Re: blaming the victim, I don't necessarily mean anything "punitive," just any situation in which one party needs the ear of a sympathetic administrator. If the person in charge of room changes felt strongly that 18-year-old guys (or just 18-year-olds, period) shouldn't be bringing strange men back to their dorm rooms for casual sex, or with homosexuality, period, then the discussion could get derailed and become about judging the student with the complaint, rather than helping him resolve his dispute with his roommate by allowing him to change rooms.

Again, it's not that I don't think the mechanisms exist for students to change rooms in college. (I moved in with a friend in the same dorm once one of my Nordic-superiority roommates got to be more than I felt like dealing with.) It's that I think it's important to look beyond the theoretical possibility of doing so, and at all the motivating factors, to understand why bypassing the need to change roommates (i.e. providing single rooms for students interest in having them, even freshman year) would be immensely useful for certain kids. I'm not seeing the disadvantage to that, other than that some schools just don't have the space.

Phoebe said...

* or had a problem with homosexuality

PG said...

There's lack of space, as well as the probable classist sorting because presumably single rooms would be more expensive than shared rooms. If the rooms were equally priced, then I don't know who in her right mind wouldn't ask for a single. I certainly would have asked for one (college was the first time in my remembered experience that I had to share a room -- when I was 4 my parents bought a house big enough). Yet my random-roommate experiences have all been pretty good. If everyone wants a single, then either they have to have so much space they can accommodate that, or some people will lose that lottery and have to live in doubles -- possibly with bigots, resulting in the same problem as before.

So I'm inclined to be OK with colleges that are already requiring students to live on campus first year -- as all but the most crowded (like UTexas) seem to do -- having those students default into shared rooms and requiring the students to have a reason for changing.

And though I don't blame the victim, because I think his privacy should not have been violated regardless of his own acts, I do think it's really unwise for someone who is closeted to be having sex in a dorm room shared with a homophobe. Technology now allows for the homophobe to film the act remotely and spread it to thousands of people, but in My Day, that same homophobe would have been going around campus telling everyone about his roommate having sex with another man. If you want to engage in behavior of which your roommate disapproves and that you don't want made known to others, your dorm room is not a smart place for that activity. This is true whether you're a hetero girl who wants to masturbate but is rooming with Christine O'Donnell, or a gay guy rooming with a homophobe. I don't think this is a situation totally exclusive to college; the same issue exists in the military, etc. At least at most American colleges as opposed to the military, telling someone you're being harassed by a homophobic roommate might get you help instead of getting kicked out.)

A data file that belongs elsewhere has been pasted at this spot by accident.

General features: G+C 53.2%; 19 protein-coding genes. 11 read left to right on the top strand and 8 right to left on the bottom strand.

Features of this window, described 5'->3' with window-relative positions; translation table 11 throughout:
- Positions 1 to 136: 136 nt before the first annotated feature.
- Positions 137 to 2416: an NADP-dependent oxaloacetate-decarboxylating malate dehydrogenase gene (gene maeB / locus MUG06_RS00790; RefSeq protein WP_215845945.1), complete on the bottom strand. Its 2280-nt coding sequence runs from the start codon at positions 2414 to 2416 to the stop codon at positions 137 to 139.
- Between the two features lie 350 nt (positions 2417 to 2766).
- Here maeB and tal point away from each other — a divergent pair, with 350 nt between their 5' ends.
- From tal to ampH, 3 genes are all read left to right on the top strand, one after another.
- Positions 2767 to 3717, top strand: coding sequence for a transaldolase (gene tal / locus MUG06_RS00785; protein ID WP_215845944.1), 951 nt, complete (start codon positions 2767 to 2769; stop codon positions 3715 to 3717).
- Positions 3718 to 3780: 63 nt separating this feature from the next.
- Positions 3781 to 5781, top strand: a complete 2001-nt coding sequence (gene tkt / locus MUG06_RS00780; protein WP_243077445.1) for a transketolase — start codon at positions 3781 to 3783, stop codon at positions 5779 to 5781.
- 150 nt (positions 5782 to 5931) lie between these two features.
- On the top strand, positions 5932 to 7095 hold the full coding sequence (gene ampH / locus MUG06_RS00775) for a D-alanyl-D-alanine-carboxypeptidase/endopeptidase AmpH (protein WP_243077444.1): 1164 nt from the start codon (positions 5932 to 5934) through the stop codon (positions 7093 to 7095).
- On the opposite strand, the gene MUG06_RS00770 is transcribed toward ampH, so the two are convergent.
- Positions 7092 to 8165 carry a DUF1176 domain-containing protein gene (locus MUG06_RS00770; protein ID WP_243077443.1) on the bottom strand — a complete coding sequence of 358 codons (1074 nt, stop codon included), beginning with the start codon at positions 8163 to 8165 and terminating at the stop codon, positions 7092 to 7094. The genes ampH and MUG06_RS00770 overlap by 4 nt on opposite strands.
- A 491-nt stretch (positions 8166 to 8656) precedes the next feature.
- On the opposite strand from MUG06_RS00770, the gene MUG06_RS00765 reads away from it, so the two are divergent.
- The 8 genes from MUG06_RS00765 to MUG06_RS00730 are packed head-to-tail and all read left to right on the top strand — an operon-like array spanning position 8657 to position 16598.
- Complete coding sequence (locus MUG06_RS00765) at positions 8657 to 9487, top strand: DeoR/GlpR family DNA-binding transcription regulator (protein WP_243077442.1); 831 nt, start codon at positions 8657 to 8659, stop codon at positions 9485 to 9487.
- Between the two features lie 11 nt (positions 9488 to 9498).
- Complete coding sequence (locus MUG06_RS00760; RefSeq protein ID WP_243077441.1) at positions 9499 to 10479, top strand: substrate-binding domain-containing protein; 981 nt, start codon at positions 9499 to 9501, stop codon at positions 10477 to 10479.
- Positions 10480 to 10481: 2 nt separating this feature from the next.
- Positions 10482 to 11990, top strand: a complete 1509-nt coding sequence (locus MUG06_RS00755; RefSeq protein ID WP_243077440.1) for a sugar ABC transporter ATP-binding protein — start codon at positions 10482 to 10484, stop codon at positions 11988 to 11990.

Phoebe said...

PG,

I think we've reached the we-just-disagree point on this one, but I'll give it one last shot...

I'm not really convinced that anything "classist" would ensue, even if single rooms do cost a bit more than doubles. (My fuzzy memory of this was that the difference wasn't as great as between, say, a one- and two-bedroom apartment, partly, I suspect, because shared-room dorms often had shared bathrooms which were cleaned and stocked by the university.) Given all the other wealth-highlighting factors at college - the cost of college itself and how students and families pay for it, the cost of joining frats and sororities (and, if the latter, of the clothes and shoes, hair and makeup), study abroad, cultural capital manifesting itself in subtle ways, etc. - I truly can't imagine the dorm with single rooms would be filled with kids of a different social class. At any rate, when I lived in both kinds of dorms, there was no such distinction. If anything, the very fact of living in a dorm was often evidence of being on financial aid, because some forms of aid paid for on-campus housing only. The only really wealthy kids I remember from college had their own (rented, probably, but not shared) apartments in Hyde Park. But if this is the obstacle, create dorms with some singles and some doubles, with dining halls and other social activity for all. Problem solved.

As for everyone requesting singles, I kind of doubt this as well. There's a real mythology of the College Roommate Experience, as a rite of passage but also as, this might be your best friend for life. (I suppose I had the opposite experience as you - I remember thinking it would be fun to have a roommate, then being unpleasantly surprised that this new "friend" a few feet away had nasty views about every minority group she could think of.) There's also a stigmatization of kids-who-live-in-singles. At Chicago, at least, the dorms with singles were known as where the oddballs lived, the assumption being no one would want to live alone except to hide bizarre habits. And some of the kids in these dorms were plenty odd. If anything, a concern might be that not-yet-out gay kids would fear being labeled different already, just for asking for a single - by their parents if not by future classmates.